One theory from Delbrueck: Hannibal wanted to win the battle with his infantry, which was superior to the Romans, and distract the Roman cavalry. Therefore, he wanted the cavalry clash to happen first, the idea being that his cavalry would be routed, the Roman cavalry would pursue them and be out of the battle, and he could start the infantry battle. ...


6

The first thing to remember is that Napoleon prized speed over everything else. Most of his campaigns he faced much larger armies led by different nations and leaders. When Napoleon arrived the opposing armies would be near one another but not yet (His apposing armies were separated due to forage and supply needs, or were traveling to meet one another at a ...


6

The battle of Zama was a seesaw fight for much of the battle. The result of a Roman victory resulted largely from the "fortunes of war." The Carthaginians had more infantry, the Romans more cavalry, but the Carthaginians hoped to turn their elephants to their advantage. This didn't work, because the Roman Scipio, suspecting that the elephants could only ...


6

I would disagree with Tom Au's answer. The first examples of "modern warfare" engagements where both sides expected to prevail in battle with ranged weapons took place a few months into the US Civil War. The key is the development of the rifle versus the musket. Prior to that, firearms didn't have an effective range sufficient to counter an infantry ...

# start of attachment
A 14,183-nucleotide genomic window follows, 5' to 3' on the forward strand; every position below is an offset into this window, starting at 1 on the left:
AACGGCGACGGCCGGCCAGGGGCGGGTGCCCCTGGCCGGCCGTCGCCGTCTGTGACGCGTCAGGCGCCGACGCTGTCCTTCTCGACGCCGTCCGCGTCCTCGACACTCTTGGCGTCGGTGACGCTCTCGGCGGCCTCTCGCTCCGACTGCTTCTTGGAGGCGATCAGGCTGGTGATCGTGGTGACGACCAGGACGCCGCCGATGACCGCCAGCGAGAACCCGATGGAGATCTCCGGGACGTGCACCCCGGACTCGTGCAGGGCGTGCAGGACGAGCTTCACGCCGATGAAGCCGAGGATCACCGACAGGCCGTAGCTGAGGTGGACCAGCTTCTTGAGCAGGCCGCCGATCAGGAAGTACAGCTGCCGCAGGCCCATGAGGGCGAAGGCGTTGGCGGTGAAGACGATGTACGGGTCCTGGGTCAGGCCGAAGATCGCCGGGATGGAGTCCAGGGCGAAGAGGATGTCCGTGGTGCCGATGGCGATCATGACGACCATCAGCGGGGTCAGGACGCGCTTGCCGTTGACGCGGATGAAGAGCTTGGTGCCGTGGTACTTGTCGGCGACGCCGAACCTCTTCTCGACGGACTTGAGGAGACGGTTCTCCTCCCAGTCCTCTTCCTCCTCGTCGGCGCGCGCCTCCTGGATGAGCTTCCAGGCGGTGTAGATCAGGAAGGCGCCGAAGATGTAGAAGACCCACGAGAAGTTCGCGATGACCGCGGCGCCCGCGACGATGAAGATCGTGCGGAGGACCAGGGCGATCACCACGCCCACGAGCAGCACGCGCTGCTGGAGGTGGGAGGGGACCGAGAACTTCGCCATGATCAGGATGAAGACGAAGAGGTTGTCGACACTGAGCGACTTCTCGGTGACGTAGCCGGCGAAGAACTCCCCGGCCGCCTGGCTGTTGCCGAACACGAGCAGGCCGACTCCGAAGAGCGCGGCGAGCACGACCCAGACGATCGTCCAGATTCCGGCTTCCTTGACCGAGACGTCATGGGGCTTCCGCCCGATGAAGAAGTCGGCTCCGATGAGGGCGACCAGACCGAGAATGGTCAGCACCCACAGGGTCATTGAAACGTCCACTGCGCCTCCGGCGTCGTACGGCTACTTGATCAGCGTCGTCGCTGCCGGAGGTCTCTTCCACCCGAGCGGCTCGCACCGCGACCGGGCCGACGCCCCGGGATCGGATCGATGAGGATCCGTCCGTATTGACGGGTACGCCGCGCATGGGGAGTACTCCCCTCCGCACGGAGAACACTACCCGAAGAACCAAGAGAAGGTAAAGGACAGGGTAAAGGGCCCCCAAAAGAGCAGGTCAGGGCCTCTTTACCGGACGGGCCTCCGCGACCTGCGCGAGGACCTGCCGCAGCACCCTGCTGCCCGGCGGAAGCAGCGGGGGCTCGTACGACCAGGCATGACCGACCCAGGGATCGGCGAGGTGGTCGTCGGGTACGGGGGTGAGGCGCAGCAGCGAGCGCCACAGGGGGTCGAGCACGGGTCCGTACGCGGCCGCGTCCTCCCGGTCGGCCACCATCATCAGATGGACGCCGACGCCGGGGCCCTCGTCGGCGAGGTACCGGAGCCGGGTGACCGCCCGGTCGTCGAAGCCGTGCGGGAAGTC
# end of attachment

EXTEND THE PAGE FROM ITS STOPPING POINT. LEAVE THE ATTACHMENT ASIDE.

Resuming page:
6

This is basically oblique order. The idea is to crush one flank of the enemy with the strong force, turn it 90° and defeat the enemy in detail. The remainder of your troops keep the enemy busy on the other flank. You put your heavy troops on the strong flank because they need the most strength (they need to break the line). The light troops are more ...


6

Because they're the goal Go around castles to where exactly? Military campaigns usually have some goal in mind - typical goals include (a) conquering territory; (b) robbing wealth; (c) long-term damage to an enemy. Achieving these goals requires taking the castles - in earlier times, most of important people, wealth and military force would be moved ...


5